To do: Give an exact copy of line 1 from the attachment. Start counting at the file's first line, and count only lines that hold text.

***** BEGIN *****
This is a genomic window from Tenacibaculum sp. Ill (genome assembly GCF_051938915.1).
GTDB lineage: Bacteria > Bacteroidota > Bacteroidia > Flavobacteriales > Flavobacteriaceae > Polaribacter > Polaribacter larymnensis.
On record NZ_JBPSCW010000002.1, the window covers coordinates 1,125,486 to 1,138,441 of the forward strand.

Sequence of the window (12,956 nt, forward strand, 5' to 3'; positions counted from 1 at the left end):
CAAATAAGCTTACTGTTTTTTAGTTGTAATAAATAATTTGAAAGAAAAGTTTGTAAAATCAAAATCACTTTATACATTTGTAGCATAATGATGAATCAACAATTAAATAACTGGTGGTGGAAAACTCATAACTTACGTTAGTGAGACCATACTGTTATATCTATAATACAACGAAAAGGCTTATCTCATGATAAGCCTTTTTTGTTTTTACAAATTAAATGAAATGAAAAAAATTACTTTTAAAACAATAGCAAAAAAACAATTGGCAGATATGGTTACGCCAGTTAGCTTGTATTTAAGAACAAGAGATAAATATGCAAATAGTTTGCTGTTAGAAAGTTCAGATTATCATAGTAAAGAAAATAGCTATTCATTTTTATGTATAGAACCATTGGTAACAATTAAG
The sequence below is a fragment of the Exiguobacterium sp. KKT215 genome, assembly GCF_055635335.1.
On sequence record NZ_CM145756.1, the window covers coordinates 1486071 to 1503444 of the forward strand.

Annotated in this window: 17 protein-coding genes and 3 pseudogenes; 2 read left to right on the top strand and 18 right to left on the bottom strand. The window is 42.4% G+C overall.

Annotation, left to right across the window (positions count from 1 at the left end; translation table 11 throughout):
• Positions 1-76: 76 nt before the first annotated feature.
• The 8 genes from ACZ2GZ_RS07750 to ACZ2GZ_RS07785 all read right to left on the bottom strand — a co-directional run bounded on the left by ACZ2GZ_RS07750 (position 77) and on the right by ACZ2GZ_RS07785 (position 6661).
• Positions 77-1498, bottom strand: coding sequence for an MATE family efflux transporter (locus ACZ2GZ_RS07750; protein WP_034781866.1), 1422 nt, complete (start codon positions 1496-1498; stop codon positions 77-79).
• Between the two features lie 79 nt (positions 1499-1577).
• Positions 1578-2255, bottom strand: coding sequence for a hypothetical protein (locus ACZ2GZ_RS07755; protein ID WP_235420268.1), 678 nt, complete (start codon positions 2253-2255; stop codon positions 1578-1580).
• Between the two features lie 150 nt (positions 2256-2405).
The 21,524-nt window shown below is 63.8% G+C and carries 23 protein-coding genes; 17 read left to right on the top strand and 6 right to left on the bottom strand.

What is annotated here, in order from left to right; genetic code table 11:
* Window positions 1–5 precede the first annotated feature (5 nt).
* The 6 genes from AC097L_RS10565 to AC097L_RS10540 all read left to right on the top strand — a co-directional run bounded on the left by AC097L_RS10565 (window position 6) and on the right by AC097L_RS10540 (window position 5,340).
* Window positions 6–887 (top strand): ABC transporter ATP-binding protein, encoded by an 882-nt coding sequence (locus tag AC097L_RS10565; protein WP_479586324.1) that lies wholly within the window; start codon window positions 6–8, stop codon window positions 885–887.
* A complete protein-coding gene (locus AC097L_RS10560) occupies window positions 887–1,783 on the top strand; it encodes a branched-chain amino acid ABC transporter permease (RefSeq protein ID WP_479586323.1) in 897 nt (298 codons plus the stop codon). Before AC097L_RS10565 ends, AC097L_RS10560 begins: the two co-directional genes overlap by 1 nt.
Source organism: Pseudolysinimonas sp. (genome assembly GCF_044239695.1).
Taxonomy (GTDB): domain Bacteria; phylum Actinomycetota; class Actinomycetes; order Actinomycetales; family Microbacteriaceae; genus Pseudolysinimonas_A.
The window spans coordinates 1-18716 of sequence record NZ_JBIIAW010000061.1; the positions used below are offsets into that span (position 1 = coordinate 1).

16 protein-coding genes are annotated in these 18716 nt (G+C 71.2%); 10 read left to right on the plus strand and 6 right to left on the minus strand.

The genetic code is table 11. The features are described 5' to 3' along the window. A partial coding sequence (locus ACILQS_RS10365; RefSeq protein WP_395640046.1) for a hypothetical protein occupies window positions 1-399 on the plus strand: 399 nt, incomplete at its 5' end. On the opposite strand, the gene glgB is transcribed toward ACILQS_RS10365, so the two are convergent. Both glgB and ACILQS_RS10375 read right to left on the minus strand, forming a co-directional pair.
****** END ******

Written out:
This is a genomic window from Tenacibaculum sp. Ill (genome assembly GCF_051938915.1).